Phone Magic September 4, 2012Posted by stuffilikenet in Uncategorized.
I hate my WinCE phone, an HTC Wizard from about 2006 or so. It’s old, slow and parts on it are broken (little useful bits like the phone earpiece, the charging port and headphone jack. You know, things that make it a telephone and not an electronic brick); it has only 2GB of storage (although that was a great deal in 2006); and WinCE is no longer being supported by Microsoft, which has probably upset developers a lot more than me. It only had tepid support in any case, which is why phone makers are currently reluctant to build Windows Phone 8 hardware except Nokia, which is now partly owned by Microsoft. Another thing I strongly dislike is my AT&T plan, which is based on bad assumptons by me of how much my family talks and costs more than twice what I think it is worth. I should have fixed this as soon as the plan expired, but shopping for phones and phone plans is a swampful of alligators. And Burmese pythons. And confusing as hell.
One thing I do like about my WinCE phone is that I have all the tools I will ever need to write little apps for it, which I have done (to my satisfaction, at least). In the sidebar you will find a category for them; see what I mean by simple?
So, my happiness in PhoneLand now has three requirements: low-cost data/voice/text plan, robust hardware and the ability to write little apps if ones I need do not become available. I thought about the iPhone (because the wife and kids like them, and they have lots of apps that look pretty cool on TV), but the minimum requirements for writing apps is learning Objective C on a Mac, which I do not own. $1100 for a learning platform is out of the question, over and above the iPhone cost which isn’t cheap either. So, this pretty much leaves me with an Android phone, but whose?
It turns out that there are only a few multiband phones [allowing the owner to change phone companies without buying a new phone] around, presumeably because the people committed to buying them in quantity are the same phone companies that would like to lock their customers in at high rates for very long times. I have already been down that road, so no thank you. Besides, buying a contract data plan from ANY carrier is a big money-losing proposition, as I have discovered. Also, the latest version of the Android OS is usually not part of a phone company’s priorities–they need to keep costs low, and don’t want to support lots of different OSes. Can’t blame them.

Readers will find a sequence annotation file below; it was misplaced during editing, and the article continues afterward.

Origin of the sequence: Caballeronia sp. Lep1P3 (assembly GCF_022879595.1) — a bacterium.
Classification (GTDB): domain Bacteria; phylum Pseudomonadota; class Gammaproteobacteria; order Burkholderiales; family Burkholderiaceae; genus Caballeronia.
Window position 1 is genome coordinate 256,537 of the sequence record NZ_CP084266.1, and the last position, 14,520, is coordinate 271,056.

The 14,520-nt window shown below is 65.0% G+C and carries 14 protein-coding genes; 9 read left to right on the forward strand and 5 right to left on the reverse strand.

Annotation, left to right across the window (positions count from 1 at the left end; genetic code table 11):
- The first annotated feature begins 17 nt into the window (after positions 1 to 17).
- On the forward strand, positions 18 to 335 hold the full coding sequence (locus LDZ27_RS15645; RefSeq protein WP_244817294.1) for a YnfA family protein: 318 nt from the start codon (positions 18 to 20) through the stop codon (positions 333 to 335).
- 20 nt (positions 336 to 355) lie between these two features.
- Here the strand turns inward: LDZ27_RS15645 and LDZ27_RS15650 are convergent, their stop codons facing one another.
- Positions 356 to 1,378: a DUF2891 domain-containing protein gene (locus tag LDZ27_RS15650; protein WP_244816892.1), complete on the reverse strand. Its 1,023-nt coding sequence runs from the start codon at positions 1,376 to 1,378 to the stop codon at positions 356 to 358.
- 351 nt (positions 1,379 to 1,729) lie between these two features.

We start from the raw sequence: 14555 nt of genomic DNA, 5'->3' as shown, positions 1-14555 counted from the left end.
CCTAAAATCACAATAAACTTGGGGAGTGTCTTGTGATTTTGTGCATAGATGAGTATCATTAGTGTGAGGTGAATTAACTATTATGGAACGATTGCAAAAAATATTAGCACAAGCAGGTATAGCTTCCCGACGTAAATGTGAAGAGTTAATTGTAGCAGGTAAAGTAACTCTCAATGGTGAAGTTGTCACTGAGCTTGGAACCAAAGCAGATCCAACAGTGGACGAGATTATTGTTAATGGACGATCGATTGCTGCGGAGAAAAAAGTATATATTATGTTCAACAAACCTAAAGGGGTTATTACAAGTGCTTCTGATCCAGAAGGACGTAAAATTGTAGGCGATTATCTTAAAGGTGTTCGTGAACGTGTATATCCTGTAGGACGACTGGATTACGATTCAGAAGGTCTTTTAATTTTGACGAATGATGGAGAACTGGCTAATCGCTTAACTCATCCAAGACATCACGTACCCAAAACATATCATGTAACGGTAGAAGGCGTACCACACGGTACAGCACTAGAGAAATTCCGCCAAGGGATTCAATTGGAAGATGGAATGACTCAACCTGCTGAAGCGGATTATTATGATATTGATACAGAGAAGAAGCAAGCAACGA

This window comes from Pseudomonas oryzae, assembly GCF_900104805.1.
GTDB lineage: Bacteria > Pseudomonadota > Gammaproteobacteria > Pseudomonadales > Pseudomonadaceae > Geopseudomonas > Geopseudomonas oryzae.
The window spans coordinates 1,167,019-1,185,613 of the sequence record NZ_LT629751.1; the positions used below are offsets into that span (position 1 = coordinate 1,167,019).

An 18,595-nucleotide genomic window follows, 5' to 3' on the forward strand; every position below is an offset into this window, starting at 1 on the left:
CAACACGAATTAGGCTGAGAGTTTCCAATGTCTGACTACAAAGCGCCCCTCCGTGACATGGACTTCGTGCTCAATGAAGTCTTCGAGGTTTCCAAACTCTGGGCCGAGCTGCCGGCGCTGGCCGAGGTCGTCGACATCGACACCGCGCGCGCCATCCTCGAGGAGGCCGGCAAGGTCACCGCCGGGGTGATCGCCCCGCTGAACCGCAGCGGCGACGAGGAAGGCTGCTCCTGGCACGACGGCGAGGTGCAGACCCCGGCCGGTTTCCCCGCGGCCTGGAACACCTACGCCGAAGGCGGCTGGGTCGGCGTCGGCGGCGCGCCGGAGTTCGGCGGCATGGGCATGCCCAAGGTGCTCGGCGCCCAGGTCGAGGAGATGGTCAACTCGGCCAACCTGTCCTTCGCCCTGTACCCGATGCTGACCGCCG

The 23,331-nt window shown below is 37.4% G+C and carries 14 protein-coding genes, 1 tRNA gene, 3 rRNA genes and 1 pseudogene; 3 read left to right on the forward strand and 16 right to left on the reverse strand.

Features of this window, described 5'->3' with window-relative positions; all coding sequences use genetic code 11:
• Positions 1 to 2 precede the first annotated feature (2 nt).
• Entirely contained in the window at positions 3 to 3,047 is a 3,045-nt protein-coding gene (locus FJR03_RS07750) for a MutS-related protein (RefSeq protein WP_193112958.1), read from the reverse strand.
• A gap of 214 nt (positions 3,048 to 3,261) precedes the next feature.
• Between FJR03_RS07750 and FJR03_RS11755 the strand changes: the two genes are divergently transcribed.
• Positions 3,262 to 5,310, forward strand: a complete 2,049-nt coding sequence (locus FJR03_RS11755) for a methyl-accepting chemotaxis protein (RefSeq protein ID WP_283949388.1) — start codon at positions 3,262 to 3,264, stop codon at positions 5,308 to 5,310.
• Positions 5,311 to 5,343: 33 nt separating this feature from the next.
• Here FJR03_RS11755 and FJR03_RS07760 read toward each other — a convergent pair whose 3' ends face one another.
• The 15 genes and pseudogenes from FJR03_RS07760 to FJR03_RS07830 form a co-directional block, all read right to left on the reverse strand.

I ended up getting a Google Galaxy Nexus, a multi-band GSM phone with the latest Android operating system on it (actually, it OTA updated itself the second day I had it…close enough). The Nexus is multiband so I can switch from AT&T to T-Mobile and back depending on who has the lowest cost, best coverage or whatever. It’s now my choice.
It seems that T-Mobile offers a $30 per month pre-paid plan with 100 minutes of conversation and unlimited (slow) data and texting. I bought it at Walmart, which is where you get this plan, not through T-Mobile’s website or stores. You can also buy a $0.99 SIM card through the website, but I forget what that gets you, as I went with the prepaid thingie I already mentioned. AT&T offers something similar, although I think it’s $50 per month for unlimited talk, text and data. Not much of a saving for me, and I don’t talk all that much, so there. Nyah.
Anyway, it’s a predictable amount of cash per month, so I’m OK with it…now to see if I can get AT&T to give up my previous telephone number, and T-mobile to take it.
EXCITING UPDATE: yeah, I got it. Now I can resume being unhappy about ATT service, pricing and the annoying Bluetooth interference when handing off between towers.
In a related note, my stepdaughter is starting engineering school and OMG the books are heavy, filling a backpack and a side back. Together the books weigh about half her weight..she’s getting a tablet as soon as I can manage it. Must be a ten-inch tablet, because the illustrations need to be clear. I will be reporting on the state of tableture soon enough for you, my (few) loyal readers.